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Its all in the mind (brain) or maybe spinal chord

Since Shenton park rehabilitation center was closing down, I had one last round of consultations with all the doctors to make sure we tie down all loose ends. Had a chat with my botox consultant not too long ago and the conversations was really a “weird” one.
Doc: So how have you been? Is the botox working for you?

Me: Well. Generally they are.. Im able to open my hand now and it doesn’t hurt as much as before 
due to the spasm.

Doc: That’s great news! And so I heard you have completed a marathon recently. Its amazing!

Me: ermm.. yeah. Its just another long run I guess. It wasn’t fast. I had to stop along the way many times too.

Doc: Hey look mate. What do you expect? U really expect to get out of the accident and to be back to where you were before?

Me: yeah… that’s what I am aiming for…

-silence-

Doc: no seriously. For you to get up and walk, it’s extreme hard work and its almost impossible. For you to run now and to be able to finish a marathon now, I think you should learn to be content. DONT BE GREEDY.
This is seriously weird. Throughout my whole life, I have been taught to aim for the stars, never to be content and to work my ass off. Now, I am told to be happy with whatever I have. Am I wrong to try to be back at where I was? Should I give up on that? Should I just take the easy way out and be happy with what I have? I am being greedy? These questions bombarded my head for a few days.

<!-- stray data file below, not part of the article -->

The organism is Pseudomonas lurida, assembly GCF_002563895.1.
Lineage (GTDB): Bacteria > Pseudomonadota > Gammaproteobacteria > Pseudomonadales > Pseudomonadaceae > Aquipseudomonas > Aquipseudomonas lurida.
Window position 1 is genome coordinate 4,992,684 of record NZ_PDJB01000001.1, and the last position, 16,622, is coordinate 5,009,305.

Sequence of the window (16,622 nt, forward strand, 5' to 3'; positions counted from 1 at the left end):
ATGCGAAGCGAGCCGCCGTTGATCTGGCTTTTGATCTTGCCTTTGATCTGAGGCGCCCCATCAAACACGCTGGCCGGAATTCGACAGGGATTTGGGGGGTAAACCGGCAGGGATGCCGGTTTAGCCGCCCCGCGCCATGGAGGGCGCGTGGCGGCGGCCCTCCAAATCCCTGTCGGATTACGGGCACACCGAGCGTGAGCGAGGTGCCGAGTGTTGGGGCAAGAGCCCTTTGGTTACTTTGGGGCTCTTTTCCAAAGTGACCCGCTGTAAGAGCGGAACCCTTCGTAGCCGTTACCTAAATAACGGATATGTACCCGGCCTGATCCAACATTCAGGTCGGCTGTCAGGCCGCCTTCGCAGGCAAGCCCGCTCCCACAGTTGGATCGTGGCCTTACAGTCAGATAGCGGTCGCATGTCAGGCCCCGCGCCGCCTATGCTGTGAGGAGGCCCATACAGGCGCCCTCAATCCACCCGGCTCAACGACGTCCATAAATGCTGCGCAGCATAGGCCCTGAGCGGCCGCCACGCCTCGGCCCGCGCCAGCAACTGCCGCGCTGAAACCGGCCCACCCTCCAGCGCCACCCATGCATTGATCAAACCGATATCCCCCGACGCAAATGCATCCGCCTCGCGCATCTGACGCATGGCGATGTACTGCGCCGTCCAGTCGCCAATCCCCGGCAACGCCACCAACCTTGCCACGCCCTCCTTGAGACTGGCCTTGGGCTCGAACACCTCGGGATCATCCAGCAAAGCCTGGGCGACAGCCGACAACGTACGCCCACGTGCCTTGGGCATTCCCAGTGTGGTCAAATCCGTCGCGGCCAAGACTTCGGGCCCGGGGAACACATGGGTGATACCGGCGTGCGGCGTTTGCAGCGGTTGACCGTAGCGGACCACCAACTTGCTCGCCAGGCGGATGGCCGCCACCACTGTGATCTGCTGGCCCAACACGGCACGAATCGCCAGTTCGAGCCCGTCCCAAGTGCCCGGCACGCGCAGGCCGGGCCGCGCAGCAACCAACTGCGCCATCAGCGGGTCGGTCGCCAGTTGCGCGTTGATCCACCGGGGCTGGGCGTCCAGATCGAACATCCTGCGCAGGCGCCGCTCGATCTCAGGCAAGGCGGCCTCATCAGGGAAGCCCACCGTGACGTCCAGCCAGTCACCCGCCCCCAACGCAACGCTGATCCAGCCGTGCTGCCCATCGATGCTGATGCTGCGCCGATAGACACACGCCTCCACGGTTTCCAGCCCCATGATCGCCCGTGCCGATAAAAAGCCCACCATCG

Following that, I had a chat with my doctor friend and he took told me this:
Bro, you know, you should really be content. I mean, even if you dont run as fast as before, you really should be happy. Let me remind you, you were like a couple of mm away for dying. And I literally meant dying. Die. Dead. Death. So to live is a blessing. 
So I came to this conclusion. I will give up.
Give up.
Give up chasing who I was.
But focus on better myself every single day.
Simply put, I was always unhappy with my run times because I was looking back at that 75s 400m. I was chasing that me when I did the sub 3 hour marathon. I was constantly frustrated with playing the guitar, as I could hardly open my left hand wide enough just to squeeze the fret board through, not mentioning it was impossible to get my fingers to make a chord. I was chasing me, when I was at my peak. I have decide to give up on that.
I have decided to be contented with what I have now. So, I start to acknowledge where I am at now. If it’s a 7 min km, it is 7 min. I will use that as a bench mark and improve from there. Whether I will ever reach sub 4 mins, however, remains to be determined. If I don’t try, I wont know. So, its time to get the work down and only time will tell.
Most interestingly, I took some time and changed my guitar (standard right handed) to a left handed guitar. I had to learn how to wrap my right hand around the fret board to form a C chord, then a G chord, then a Em, Am, F.. Just like the old days when I first hand my hands on a guitar. Teaching  my left hand to do some simple finger strumming and only last week, I held a pick for the first time with my left hand. It is a really weird feeling because my natural playing instincts are still there and everything is inverted now. Kinda reminded me of the time when I broke my right hand and had to learn to write with my left. All the throbbing pain in the head and the amount of focus just to do something “simple”. But I have taken my first step out. To stop living in my past.